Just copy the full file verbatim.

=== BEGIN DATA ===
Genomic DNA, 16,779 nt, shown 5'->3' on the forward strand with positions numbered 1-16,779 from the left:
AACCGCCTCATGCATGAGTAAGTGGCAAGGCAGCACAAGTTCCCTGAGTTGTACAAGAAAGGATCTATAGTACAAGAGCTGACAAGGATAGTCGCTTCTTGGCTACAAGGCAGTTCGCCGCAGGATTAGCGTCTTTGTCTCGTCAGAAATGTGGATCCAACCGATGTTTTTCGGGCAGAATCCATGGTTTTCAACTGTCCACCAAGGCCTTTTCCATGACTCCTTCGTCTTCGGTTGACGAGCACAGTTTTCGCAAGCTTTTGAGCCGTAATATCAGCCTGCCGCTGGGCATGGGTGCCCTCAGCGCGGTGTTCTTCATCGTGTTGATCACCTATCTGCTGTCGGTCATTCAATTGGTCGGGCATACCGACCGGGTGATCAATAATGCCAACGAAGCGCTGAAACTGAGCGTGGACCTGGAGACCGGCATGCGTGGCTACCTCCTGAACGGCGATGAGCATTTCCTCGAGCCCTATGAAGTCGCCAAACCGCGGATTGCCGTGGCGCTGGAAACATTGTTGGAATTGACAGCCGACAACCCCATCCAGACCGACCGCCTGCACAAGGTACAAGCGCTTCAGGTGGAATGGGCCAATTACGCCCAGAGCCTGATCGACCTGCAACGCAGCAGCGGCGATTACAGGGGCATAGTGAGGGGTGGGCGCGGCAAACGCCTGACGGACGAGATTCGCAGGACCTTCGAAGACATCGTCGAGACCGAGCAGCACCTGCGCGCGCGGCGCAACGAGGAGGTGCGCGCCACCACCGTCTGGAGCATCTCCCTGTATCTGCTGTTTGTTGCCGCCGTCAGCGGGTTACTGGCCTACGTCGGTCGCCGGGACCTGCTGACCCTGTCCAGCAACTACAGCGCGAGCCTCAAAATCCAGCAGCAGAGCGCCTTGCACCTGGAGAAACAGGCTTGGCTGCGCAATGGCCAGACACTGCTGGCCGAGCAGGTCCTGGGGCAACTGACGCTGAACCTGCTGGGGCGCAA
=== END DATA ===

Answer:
Genomic DNA, 16,779 nt, shown 5'->3' on the forward strand with positions numbered 1-16,779 from the left:
AACCGCCTCATGCATGAGTAAGTGGCAAGGCAGCACAAGTTCCCTGAGTTGTACAAGAAAGGATCTATAGTACAAGAGCTGACAAGGATAGTCGCTTCTTGGCTACAAGGCAGTTCGCCGCAGGATTAGCGTCTTTGTCTCGTCAGAAATGTGGATCCAACCGATGTTTTTCGGGCAGAATCCATGGTTTTCAACTGTCCACCAAGGCCTTTTCCATGACTCCTTCGTCTTCGGTTGACGAGCACAGTTTTCGCAAGCTTTTGAGCCGTAATATCAGCCTGCCGCTGGGCATGGGTGCCCTCAGCGCGGTGTTCTTCATCGTGTTGATCACCTATCTGCTGTCGGTCATTCAATTGGTCGGGCATACCGACCGGGTGATCAATAATGCCAACGAAGCGCTGAAACTGAGCGTGGACCTGGAGACCGGCATGCGTGGCTACCTCCTGAACGGCGATGAGCATTTCCTCGAGCCCTATGAAGTCGCCAAACCGCGGATTGCCGTGGCGCTGGAAACATTGTTGGAATTGACAGCCGACAACCCCATCCAGACCGACCGCCTGCACAAGGTACAAGCGCTTCAGGTGGAATGGGCCAATTACGCCCAGAGCCTGATCGACCTGCAACGCAGCAGCGGCGATTACAGGGGCATAGTGAGGGGTGGGCGCGGCAAACGCCTGACGGACGAGATTCGCAGGACCTTCGAAGACATCGTCGAGACCGAGCAGCACCTGCGCGCGCGGCGCAACGAGGAGGTGCGCGCCACCACCGTCTGGAGCATCTCCCTGTATCTGCTGTTTGTTGCCGCCGTCAGCGGGTTACTGGCCTACGTCGGTCGCCGGGACCTGCTGACCCTGTCCAGCAACTACAGCGCGAGCCTCAAAATCCAGCAGCAGAGCGCCTTGCACCTGGAGAAACAGGCTTGGCTGCGCAATGGCCAGACACTGCTGGCCGAGCAGGTCCTGGGGCAACTGACGCTGAACCTGCTGGGGCGCAA